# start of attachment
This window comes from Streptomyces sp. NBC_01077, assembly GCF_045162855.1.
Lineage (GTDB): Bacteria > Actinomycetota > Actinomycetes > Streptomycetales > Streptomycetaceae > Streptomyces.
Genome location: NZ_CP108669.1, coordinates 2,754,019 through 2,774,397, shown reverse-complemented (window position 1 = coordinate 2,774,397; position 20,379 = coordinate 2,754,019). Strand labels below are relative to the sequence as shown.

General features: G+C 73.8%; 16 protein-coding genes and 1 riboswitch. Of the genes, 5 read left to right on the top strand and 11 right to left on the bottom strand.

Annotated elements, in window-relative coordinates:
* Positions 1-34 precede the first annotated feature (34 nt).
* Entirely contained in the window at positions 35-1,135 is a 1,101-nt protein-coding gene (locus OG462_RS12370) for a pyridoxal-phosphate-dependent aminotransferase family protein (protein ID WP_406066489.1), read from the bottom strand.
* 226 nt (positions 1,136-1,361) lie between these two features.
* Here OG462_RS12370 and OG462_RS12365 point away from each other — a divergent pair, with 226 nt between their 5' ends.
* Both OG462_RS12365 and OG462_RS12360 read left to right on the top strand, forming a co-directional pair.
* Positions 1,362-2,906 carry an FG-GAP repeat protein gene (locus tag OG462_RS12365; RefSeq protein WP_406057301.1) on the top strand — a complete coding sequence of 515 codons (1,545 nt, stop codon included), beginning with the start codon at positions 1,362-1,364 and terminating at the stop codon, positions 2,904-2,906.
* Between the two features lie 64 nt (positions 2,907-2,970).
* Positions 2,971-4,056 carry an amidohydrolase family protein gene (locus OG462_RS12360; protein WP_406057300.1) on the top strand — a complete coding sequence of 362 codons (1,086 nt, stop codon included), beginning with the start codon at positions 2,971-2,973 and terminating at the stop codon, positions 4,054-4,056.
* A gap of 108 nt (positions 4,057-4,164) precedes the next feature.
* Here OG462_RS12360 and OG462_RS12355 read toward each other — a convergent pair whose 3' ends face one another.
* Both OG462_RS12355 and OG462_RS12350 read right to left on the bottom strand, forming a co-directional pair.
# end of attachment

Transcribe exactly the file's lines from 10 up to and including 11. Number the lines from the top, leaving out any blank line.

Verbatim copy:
* Both OG462_RS12365 and OG462_RS12360 read left to right on the top strand, forming a co-directional pair.
* Positions 1,362-2,906 carry an FG-GAP repeat protein gene (locus tag OG462_RS12365; RefSeq protein WP_406057301.1) on the top strand — a complete coding sequence of 515 codons (1,545 nt, stop codon included), beginning with the start codon at positions 1,362-1,364 and terminating at the stop codon, positions 2,904-2,906.